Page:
I’ve decided that on Mondays I’m going to revisit the books I read for a course in college called Advanced Reading Survey, taught by the eminent scholar and lovable professor, Dr. Huff. I’m not going to re-read all the books and poems I read for that course, probably more than fifty, but I am going to post to Semicolon the entries in the reading journal that I was required to keep for that class because I think that my entries on these works of literature may be of interest to readers here and because I’m afraid t
Author: Prior to Vanity Fair, Thackeray had written various short pieces under such imaginative pseudonyms as Michael Angelo Titmarsh, Charles Yellowplush, and George Fitz-Boodle. Vanity Fair was written for publication in monthly installments over a period of a year and a half, and it is said that as each publication deadline neared, the printer’s boy sometimes had to wait in the passage to carry off the pages as they were finished. At any rate, Vanity Fair became quite successful and gave Thackeray the means and popularity to go on writing other novels.
Amelia Sedley Osbourne: a young entlewoman
Becky Sharp: a cunning and beautiful orphan girl
Joseph Sedley: Amelia’s brother
Rawdon Crawley: an aristocrat and rake who marries Becky
George Osbourne: Amelia’s first husband
Miss Crawley: Rawdon’s wealthy aunt
Lord Steyne: A close friend of Becky’s
William Dobbin: Amelia’s protector and second husband
The world is a looking glass and gives back to every man the reflection of his own face. Frown at it, and it will in turn look sourly upon you; laugh at it and with it, and it is a jolly kind companion. (p. 9-10)
I, for my part, have known a five-pound note to interpose and knock up a half century’s attachment between two brethren; and I can’t but admire, as I think what a fine and durable thing Love is among worldly people. (p. 93)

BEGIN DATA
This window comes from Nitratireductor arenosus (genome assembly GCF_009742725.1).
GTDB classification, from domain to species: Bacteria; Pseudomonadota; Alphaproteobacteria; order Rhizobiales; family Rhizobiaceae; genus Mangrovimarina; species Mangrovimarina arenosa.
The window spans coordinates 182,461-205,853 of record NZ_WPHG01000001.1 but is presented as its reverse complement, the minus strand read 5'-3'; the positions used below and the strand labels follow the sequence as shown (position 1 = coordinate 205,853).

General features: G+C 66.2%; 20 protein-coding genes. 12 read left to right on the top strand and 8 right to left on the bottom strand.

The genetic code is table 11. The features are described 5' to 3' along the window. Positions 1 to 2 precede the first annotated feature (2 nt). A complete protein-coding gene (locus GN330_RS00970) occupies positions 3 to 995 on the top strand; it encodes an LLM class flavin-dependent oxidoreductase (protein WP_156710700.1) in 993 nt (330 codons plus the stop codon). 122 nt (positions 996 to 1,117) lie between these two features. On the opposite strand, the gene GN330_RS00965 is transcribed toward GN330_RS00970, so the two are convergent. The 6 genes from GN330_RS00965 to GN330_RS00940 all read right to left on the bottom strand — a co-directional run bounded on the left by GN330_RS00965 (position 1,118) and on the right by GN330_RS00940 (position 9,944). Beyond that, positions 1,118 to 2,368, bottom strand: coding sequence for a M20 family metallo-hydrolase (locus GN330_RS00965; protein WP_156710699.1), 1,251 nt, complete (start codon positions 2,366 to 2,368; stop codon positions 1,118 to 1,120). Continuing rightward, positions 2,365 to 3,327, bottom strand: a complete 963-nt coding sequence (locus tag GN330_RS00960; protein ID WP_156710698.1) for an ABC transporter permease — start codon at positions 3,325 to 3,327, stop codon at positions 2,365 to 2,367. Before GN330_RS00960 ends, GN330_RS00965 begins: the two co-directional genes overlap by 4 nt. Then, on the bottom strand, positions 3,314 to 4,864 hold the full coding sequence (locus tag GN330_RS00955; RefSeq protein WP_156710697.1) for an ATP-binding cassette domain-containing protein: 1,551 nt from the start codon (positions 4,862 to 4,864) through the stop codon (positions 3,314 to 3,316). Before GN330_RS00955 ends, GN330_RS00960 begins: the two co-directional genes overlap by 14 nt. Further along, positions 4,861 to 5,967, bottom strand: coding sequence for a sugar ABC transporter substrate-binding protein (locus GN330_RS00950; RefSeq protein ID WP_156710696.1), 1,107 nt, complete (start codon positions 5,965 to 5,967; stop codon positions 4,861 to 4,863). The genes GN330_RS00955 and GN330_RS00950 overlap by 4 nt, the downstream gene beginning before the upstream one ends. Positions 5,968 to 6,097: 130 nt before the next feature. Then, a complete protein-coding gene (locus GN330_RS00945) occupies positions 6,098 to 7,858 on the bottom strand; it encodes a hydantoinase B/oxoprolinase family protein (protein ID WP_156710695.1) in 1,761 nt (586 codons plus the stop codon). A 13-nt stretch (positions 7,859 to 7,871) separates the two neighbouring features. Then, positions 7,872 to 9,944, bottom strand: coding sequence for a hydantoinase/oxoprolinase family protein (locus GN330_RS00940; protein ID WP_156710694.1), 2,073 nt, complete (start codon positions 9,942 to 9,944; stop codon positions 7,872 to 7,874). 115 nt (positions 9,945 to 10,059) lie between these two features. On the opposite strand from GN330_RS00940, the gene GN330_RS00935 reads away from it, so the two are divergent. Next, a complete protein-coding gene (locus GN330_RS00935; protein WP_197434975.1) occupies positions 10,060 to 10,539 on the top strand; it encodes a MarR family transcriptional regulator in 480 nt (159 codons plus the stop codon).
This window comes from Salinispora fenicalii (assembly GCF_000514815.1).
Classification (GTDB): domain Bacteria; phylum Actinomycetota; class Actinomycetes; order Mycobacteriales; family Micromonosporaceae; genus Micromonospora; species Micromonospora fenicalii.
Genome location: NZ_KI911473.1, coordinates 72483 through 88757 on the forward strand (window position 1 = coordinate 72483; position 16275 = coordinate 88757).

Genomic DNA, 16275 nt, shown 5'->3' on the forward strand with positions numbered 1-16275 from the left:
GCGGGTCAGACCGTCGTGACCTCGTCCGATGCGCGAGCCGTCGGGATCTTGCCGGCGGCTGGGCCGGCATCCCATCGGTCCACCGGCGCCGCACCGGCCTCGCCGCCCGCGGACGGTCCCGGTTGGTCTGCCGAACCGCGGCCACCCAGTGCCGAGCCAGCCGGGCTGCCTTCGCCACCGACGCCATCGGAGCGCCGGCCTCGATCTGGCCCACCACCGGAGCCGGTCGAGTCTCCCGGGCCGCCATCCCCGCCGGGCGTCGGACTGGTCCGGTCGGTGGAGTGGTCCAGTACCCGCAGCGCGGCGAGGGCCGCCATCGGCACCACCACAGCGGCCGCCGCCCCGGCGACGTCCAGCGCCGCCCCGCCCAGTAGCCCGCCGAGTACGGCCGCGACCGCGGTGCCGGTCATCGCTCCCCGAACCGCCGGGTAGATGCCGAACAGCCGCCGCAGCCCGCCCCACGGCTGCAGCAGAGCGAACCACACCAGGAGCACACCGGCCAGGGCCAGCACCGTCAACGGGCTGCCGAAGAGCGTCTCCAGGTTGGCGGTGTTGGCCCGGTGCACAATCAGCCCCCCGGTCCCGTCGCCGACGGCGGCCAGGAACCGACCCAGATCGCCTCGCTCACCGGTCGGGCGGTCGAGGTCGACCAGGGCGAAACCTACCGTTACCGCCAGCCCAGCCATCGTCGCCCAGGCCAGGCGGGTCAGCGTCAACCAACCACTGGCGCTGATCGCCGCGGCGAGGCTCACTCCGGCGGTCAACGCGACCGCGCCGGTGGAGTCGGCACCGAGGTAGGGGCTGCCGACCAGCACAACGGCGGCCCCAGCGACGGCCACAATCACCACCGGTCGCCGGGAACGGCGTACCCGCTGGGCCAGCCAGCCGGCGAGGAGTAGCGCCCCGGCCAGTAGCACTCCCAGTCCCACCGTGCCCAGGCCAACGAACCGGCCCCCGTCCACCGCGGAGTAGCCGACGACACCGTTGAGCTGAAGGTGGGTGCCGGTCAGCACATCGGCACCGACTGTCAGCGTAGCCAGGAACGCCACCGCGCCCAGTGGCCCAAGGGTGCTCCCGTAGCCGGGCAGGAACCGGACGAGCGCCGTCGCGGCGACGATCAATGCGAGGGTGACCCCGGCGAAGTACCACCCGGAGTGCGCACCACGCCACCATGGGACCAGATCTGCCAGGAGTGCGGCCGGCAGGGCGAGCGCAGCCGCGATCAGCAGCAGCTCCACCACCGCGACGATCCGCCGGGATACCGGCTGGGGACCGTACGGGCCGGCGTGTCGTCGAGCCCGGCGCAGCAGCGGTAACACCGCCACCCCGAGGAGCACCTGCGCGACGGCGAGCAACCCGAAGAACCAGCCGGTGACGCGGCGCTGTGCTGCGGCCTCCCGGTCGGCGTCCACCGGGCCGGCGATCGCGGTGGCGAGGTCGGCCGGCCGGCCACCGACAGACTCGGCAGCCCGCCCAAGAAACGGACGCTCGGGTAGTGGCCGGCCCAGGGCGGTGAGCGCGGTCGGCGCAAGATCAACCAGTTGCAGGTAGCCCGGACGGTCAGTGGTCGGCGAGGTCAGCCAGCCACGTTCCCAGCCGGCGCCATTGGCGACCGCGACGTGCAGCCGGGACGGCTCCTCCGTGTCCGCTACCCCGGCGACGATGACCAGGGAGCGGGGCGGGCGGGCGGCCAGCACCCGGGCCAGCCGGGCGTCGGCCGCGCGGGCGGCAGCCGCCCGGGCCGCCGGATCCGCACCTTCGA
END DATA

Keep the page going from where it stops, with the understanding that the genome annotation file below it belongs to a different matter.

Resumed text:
She did not dare to own that the man she loved was her inferior; or to feel that she had given her heart away too soon. Given once, the pure bashful maiden was too modest, too tender, too trustful, too weak, too much woman to recall it. (p. 173)
And for my part I believe that remorse is the least active of all a man’s moral senses —the very easiest to be deadened when wakened; and in some never wakened at all. We grieve at being found out and at the idea of shame or punishment; but the mere sense of wrong makes very few people unhappy in Vanity Fair. (p. 443)
It is all Vanity, to be sure, but who will not own to liking a little of it? I should like to know what well-constituted mind, merely because it is transitory, dislikes roast beef? (p. 526)
Ah! Vanitas Vanitatum! Which of us is happy in this world? Which of us has his desire? or, having it, is satisfied? (p. 728)
Thoughts and Tidbits Thirty Years later:
According to Wikipedia, “the character of Becky Sharp is based in part on Thackeray’s maternal grandmother Harriet Becher. She abandoned her husband and children when she eloped with Captain Charles Christie. In 1806 shortly after the death of Christie and her husband she married Edward Butler, another army officer. Thackeray lived with his grandmother in Paris in the 1830s and again in the 1840s.”
I never knew until a few years ago that Gone With the Wind was inspired by Vanity Fair. It makes perfect sense that Scarlett O’Hara and Becky Sharp are essentially the same characters each in a different place and time. Vanity Fair and Gone With the Wind.
You can read Vanity Fair at Project Gutenberg., but it’s rather long. I suggest a nice cuddly 700+ page book, paperback or hardcover.
The words of the Preacher, the son of David, king in Jerusalem.
Vanity of vanities, saith the Preacher, vanity of vanities; all is vanity.
What profit hath a man of all his labor which he taketh under the sun?